Scholarly Networks and Romantic Nationalism: The Case of Jacob Grimm
In the European rise of romantic nationalism (1800-1850), a crucial role was played by “men of letters”, especially philologists. They rediscovered medieval manuscripts and texts which came to enjoy the status of “national epics” (e.g. Beowulf, the Chanson de Roland, the Nibelungenlied); they developed a new appreciation of the vernacular languages of Europe as parts of an Indo-European “family tree” of language families, languages and dialects; they studied oral literature (fairy tales and oral epics) as the collective-demotic expression of the nation’s imagination, and in some cases linked this back to a primordial mythology. In doing so, they redefined “culture” in national and proto-nationalist terms, and created the intellectual ambience within which historians and creative artists (novelists, poets, painters, sculptors, composers and ultimately even architects) could start cultivating a national culture. This intellectual-cultural “romantic nationalism” provided the run-up, the inspiration and the justification for all social and political nationalist movements in Europe in the nineteenth century.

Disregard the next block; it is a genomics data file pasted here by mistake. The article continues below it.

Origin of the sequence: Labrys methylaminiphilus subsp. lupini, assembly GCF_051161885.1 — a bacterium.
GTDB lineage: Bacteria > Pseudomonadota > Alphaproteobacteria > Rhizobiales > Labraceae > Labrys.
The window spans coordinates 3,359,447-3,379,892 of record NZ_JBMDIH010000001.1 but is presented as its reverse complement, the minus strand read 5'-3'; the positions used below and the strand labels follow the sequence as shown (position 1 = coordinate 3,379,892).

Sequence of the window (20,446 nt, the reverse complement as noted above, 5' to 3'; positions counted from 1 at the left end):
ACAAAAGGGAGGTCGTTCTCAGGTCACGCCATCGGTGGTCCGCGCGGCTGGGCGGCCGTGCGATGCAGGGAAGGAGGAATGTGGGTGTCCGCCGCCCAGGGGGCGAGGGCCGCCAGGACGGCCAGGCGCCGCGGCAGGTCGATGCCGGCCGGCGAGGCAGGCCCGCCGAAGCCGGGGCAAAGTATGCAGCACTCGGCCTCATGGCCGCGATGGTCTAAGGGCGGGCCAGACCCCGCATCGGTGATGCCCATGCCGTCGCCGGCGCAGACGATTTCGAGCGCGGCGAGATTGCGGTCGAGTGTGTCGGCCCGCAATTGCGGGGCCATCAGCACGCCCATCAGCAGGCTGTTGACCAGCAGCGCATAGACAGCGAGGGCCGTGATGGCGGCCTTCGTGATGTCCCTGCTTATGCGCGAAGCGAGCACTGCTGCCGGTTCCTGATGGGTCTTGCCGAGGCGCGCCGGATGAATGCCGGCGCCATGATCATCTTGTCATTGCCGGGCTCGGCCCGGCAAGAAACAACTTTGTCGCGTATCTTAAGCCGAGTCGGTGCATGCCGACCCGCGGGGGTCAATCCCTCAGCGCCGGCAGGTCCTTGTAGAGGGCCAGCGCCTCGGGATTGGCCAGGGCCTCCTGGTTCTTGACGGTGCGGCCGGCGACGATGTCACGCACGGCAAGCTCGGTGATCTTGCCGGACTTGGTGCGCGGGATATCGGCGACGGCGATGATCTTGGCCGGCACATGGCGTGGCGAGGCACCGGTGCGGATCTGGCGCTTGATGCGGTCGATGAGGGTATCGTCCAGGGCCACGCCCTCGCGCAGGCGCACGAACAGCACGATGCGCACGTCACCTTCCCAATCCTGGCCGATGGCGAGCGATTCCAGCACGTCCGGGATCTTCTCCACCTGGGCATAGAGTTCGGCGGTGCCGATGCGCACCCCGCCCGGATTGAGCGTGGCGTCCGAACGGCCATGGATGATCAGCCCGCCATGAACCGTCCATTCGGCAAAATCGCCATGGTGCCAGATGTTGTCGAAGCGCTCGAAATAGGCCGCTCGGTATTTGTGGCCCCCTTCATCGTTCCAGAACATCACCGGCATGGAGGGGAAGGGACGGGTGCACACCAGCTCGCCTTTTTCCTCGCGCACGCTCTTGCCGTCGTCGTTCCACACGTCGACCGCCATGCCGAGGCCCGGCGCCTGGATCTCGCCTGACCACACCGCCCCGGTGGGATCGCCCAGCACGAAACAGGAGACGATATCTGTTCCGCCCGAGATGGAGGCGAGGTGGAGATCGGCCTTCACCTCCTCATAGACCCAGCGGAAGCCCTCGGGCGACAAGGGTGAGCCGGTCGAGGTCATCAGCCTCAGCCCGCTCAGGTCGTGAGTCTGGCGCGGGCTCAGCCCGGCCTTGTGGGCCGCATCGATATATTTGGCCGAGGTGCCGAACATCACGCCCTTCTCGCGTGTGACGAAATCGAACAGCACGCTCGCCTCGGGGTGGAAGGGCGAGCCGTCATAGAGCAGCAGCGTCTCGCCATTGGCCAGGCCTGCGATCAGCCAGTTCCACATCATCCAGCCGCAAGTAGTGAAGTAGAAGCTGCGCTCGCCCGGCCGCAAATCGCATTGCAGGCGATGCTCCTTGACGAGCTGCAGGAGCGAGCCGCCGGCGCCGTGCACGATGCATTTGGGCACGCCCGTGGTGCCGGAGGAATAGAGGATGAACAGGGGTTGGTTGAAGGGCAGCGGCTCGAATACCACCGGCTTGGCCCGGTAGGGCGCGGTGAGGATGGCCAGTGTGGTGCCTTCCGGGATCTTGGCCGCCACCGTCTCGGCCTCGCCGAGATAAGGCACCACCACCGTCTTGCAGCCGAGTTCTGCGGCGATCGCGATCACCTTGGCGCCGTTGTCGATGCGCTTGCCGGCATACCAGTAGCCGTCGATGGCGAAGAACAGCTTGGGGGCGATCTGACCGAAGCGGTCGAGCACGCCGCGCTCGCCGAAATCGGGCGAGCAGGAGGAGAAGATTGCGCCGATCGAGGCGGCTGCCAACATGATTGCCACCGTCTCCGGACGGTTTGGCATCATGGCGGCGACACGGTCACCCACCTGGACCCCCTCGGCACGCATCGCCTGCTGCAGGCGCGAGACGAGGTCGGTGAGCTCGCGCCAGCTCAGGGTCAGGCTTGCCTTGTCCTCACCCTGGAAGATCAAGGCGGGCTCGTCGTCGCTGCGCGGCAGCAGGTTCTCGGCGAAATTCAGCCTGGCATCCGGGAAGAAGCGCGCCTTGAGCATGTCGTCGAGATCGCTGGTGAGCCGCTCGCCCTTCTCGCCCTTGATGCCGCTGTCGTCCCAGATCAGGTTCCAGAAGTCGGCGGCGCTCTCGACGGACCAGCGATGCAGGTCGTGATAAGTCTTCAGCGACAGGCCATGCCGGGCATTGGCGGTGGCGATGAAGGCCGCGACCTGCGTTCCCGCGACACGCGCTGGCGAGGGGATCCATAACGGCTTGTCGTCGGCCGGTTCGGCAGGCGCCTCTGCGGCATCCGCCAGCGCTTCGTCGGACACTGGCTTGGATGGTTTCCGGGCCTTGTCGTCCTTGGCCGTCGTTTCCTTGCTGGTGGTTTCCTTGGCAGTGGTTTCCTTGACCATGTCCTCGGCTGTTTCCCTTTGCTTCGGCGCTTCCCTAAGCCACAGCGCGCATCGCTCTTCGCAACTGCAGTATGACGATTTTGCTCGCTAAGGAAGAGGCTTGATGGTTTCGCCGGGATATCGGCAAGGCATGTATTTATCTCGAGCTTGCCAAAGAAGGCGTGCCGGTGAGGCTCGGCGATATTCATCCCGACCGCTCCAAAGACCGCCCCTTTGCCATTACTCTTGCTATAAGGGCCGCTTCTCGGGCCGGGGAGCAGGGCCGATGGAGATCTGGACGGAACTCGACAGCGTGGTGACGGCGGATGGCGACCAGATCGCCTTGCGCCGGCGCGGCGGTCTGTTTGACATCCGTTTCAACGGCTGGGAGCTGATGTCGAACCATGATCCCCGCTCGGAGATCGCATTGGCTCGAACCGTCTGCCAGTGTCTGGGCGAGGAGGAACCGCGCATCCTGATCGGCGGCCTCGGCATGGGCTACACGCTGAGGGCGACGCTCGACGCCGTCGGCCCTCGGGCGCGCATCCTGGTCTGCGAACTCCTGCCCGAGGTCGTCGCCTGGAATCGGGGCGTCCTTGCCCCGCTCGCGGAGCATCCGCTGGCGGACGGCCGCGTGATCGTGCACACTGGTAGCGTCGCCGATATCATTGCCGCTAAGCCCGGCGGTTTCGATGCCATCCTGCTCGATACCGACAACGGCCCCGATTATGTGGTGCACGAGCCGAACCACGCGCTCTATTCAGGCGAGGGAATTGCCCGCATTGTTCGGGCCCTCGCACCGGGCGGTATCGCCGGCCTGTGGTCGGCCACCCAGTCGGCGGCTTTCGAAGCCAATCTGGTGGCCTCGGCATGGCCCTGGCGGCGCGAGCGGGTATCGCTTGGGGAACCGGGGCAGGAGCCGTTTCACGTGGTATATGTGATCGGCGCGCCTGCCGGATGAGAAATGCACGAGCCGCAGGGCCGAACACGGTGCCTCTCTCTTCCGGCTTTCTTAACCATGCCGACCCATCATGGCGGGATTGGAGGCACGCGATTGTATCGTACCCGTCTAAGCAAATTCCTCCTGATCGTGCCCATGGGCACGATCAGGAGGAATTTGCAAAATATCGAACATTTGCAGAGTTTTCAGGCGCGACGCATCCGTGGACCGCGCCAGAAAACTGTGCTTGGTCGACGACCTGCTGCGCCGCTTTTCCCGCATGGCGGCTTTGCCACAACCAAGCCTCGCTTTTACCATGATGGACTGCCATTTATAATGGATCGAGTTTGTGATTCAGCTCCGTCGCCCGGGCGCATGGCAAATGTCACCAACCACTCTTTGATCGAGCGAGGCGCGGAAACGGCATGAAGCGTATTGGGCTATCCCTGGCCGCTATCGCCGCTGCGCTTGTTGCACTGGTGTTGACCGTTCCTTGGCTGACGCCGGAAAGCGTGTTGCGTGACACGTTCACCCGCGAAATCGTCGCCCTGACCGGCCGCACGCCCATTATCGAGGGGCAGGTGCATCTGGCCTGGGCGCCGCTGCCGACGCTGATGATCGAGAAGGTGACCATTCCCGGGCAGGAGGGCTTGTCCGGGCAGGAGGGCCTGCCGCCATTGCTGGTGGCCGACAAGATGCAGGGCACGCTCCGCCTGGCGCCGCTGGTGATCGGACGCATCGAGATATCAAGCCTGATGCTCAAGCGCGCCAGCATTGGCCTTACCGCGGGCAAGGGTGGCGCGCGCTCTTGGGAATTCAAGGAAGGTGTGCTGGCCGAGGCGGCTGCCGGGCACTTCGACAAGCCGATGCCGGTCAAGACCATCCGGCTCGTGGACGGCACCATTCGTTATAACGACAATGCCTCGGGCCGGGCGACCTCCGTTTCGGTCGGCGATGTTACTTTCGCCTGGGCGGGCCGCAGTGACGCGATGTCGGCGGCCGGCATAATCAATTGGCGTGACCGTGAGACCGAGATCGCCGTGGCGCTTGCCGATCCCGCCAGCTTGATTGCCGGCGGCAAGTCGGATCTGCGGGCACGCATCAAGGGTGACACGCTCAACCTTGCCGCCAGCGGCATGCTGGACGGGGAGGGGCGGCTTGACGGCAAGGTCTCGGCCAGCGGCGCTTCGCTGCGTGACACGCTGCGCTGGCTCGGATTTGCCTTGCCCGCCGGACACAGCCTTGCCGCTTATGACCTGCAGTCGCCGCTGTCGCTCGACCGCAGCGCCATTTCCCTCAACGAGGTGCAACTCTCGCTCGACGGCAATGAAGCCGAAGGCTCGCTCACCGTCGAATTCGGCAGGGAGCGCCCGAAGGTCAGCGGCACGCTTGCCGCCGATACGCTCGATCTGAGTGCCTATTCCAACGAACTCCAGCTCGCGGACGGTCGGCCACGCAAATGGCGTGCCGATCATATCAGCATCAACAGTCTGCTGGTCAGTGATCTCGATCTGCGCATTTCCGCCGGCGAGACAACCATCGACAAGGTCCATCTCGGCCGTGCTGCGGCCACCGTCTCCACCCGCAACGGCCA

The intellectual networks of the “men of letters” were dense and tight, and linked Europe in an intense communicative community reaching from Reykjavík to Bucharest and from Lisbon to St. Petersburg. This network helps to explain the unusual synchronicity of cultural-nationalist practices in many different genres and countries, but it is only recently that a supranational, comparatist approach is beginning to retrieve this fact from the tunnel vision of “methodological nationalism”. I aim to do an in-depth pilot study of these networks by addressing the epistolary and intellectual-institutional contacts and ideological position of one of the most prolific, multitalented and highly-regarded philologists of all time: Jacob Grimm (1785-1863), who taught as a professor in Göttingen from 1830 until his notorious political dismissal in 1837.
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